In a move directly related to a major case under consideration by the U.S. Supreme Court, the University of Pennsylvania claimed in court paperwork this month that federal anti-discrimination laws don’t protect its transgender workers.

The assertion, made by the Ivy League school and its eponymous hospital, was in response to a lawsuit filed by an anonymous former hospital employee who claims, among other grievances, that she was subjected to “transphobic hatred” and wrongfully fired in June 2018.

The plaintiff, identified only as Jane Doe, claimed she was mistreated by hospital staff while a patient and was then terminated after the hospital failed to make accommodations related to her return to work. Further details about Doe’s identity or position at the hospital were not included in the lawsuit.

Penn officials declined to comment on the pending litigation, saying only that "respect for all our patients is a cornerstone of care across Penn Medicine, and we value and support diversity among both our patients and our workforce.”

Penn and the hospital contend that though Title VII of the 1964 Civil Rights Act protects employees from discrimination “on the basis of sex,” the protection does not extend to gay and transgender workers — at least, they say, in the Third Circuit, the appellate federal court that covers Pennsylvania, New Jersey, and Delaware.

In the court filings, first reported by the Philadelphia Gay News, attorneys for the university cited a 2015 case filed by a transgender man who sued the University of Pittsburgh, claiming he was kept from using a male locker room in violation of civil rights law. The case was settled, but the judge noted in the case that the Third Circuit has not addressed whether Title VII protects trans individuals.

In time, though, the Supreme Court will.

The high court last month heard oral arguments in three cases considered to be among the most consequential of the year. Each case asks whether federal statutes that ban discrimination “on the basis of sex” extend to gay or transgender employees. One case deals specifically with a transgender worker, Aimee Stephens, who was fired from a Michigan funeral home after coming out.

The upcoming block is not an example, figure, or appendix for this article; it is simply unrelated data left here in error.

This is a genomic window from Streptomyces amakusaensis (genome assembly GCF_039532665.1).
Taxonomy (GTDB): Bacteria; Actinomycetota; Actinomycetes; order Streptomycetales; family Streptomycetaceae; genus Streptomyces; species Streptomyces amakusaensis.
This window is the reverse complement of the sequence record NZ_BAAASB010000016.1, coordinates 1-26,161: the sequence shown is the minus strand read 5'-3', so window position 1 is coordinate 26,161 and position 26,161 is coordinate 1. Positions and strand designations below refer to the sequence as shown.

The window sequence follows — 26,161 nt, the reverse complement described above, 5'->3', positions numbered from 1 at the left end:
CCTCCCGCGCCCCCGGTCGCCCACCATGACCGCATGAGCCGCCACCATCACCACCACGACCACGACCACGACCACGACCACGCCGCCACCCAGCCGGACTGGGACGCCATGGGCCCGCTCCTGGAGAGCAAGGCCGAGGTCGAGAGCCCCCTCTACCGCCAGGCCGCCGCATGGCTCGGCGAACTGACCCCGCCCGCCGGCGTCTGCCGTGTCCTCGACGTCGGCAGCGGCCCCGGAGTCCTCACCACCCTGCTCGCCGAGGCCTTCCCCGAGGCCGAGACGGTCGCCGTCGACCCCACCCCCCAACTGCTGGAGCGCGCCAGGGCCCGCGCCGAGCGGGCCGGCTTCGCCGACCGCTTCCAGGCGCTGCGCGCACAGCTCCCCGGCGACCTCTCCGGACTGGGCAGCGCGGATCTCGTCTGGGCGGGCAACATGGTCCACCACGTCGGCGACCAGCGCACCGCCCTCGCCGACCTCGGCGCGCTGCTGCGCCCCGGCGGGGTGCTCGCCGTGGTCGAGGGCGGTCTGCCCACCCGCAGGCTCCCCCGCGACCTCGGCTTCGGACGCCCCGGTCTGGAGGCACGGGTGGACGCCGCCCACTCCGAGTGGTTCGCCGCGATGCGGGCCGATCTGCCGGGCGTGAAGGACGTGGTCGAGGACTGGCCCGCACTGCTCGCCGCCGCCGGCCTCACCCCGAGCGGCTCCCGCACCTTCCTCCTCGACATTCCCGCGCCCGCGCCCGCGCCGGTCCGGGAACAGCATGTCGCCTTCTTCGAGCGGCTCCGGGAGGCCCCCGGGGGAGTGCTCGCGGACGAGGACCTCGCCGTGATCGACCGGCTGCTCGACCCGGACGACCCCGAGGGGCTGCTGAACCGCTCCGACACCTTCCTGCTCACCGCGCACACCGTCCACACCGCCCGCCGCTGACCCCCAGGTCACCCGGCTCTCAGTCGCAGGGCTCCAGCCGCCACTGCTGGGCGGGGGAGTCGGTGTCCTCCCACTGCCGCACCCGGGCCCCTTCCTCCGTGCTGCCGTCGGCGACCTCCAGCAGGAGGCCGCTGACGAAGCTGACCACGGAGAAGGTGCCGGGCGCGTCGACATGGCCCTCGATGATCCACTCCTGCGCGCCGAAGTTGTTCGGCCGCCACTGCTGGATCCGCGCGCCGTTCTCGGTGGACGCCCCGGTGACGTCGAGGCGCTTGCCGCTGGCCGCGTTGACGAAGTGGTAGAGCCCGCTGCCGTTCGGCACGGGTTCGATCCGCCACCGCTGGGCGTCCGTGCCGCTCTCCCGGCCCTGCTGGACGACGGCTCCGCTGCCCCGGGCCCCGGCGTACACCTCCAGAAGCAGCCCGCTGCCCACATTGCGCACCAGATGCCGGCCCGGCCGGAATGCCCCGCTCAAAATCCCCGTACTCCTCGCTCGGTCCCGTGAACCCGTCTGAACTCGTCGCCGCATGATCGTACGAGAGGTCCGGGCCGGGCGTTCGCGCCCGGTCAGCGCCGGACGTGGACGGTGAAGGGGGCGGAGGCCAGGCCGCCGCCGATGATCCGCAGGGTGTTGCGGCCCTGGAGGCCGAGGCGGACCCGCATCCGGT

With the assistance of the ACLU, Stephens filed a discrimination claim with the Equal Employment Opportunity Commission. The EEOC then sued the funeral home, and the Sixth Circuit Court of Appeals ruled in Stephens’ favor, finding the employer violated Title VII in terminating her employment.

Defendants in the cases before the Supreme Court argue that sexual orientation and gender identity aren’t subsets of sex, meaning they aren’t protected classes. The Supreme Court held decades ago that Title VII does protect employees from being discriminated against based on “gender stereotyping,” meaning a person can’t be fired for failing to conform to societal expectations related to gender presentation.

Experts say it could be spring or summer before the court rules on the cases.

While it’s unclear what the justices will decide in establishing the federal standards, Pennsylvania’s Human Relations Act also says only that a person can’t be discriminated against on the basis of sex. State courts haven’t determined whether that applies to sexual orientation or gender identity.

However, more than 50 municipalities, including Philadelphia and Pittsburgh, recognize sexual orientation and gender identity as protected classes. Those statutes are enforced by local government; Doe’s lawsuit was filed in federal court.

Julie Chovanes, a Philadelphia-based attorney representing the plaintiff in the Penn case, declined to comment on the hospital’s stance related to Title VII. She said though that while Philadelphia “is the best city in the world for trans people,” the incident involving her client “shows things are going backwards, not forwards.”

“It’s really sad,” Chovanes said, “that the poorest and most disadvantaged in our society are now experiencing the greatest violence and hatred just because of who they are.”

The judge hasn’t yet ruled on the hospital’s request to dismiss the lawsuit.